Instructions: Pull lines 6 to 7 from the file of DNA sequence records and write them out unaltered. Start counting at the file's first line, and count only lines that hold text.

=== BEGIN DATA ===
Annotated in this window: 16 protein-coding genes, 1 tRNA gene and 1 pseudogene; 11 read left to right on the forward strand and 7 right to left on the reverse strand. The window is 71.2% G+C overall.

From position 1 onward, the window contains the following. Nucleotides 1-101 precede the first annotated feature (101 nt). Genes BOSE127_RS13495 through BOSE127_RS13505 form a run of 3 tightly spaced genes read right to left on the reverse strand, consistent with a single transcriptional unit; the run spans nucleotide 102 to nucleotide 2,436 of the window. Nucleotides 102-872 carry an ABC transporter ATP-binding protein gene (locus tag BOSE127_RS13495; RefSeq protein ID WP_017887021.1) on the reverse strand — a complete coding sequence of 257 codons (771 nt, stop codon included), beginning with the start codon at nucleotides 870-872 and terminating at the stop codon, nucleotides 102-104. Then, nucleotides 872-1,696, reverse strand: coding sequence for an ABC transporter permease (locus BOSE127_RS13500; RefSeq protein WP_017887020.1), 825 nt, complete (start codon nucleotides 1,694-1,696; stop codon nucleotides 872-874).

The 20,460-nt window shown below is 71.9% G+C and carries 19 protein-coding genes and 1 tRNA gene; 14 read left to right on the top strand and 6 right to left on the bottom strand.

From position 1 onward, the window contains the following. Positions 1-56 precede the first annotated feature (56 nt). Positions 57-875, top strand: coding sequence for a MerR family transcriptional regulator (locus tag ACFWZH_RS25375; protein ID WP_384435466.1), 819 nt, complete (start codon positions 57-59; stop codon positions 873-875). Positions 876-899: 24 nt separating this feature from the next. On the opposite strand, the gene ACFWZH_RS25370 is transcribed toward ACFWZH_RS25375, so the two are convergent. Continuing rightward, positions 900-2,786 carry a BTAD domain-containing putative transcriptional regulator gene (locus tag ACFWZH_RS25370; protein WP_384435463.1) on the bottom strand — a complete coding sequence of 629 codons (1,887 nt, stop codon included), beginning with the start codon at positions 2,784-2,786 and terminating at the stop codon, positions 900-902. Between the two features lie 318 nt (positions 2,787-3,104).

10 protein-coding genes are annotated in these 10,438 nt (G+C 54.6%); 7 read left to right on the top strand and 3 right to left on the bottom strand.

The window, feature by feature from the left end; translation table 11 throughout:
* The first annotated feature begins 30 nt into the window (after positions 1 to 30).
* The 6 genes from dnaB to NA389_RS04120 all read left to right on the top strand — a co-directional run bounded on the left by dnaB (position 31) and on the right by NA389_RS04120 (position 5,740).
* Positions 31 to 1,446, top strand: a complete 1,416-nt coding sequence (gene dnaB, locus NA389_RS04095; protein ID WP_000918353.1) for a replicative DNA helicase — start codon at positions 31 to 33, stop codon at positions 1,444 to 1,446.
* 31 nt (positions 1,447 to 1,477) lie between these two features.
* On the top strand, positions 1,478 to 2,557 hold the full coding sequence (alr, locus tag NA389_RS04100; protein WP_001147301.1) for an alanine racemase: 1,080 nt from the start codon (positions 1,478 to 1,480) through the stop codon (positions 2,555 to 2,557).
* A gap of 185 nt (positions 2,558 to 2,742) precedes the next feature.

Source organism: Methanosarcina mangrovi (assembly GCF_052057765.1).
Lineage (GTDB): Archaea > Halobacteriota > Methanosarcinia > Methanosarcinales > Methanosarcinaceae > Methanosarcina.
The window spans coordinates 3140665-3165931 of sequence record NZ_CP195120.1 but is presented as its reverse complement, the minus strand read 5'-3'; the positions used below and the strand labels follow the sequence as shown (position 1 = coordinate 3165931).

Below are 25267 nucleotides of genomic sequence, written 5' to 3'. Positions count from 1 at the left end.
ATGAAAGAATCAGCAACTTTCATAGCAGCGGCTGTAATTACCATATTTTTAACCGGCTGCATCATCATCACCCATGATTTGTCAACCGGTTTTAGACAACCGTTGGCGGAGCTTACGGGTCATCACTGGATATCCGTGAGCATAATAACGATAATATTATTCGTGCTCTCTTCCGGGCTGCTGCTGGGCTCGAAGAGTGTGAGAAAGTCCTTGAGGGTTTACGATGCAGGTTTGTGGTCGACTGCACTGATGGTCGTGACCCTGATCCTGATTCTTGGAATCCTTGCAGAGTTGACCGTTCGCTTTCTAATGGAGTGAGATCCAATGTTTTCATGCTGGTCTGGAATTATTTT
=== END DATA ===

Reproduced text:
The window, feature by feature from the left end; translation table 11 throughout:
* The first annotated feature begins 30 nt into the window (after positions 1 to 30).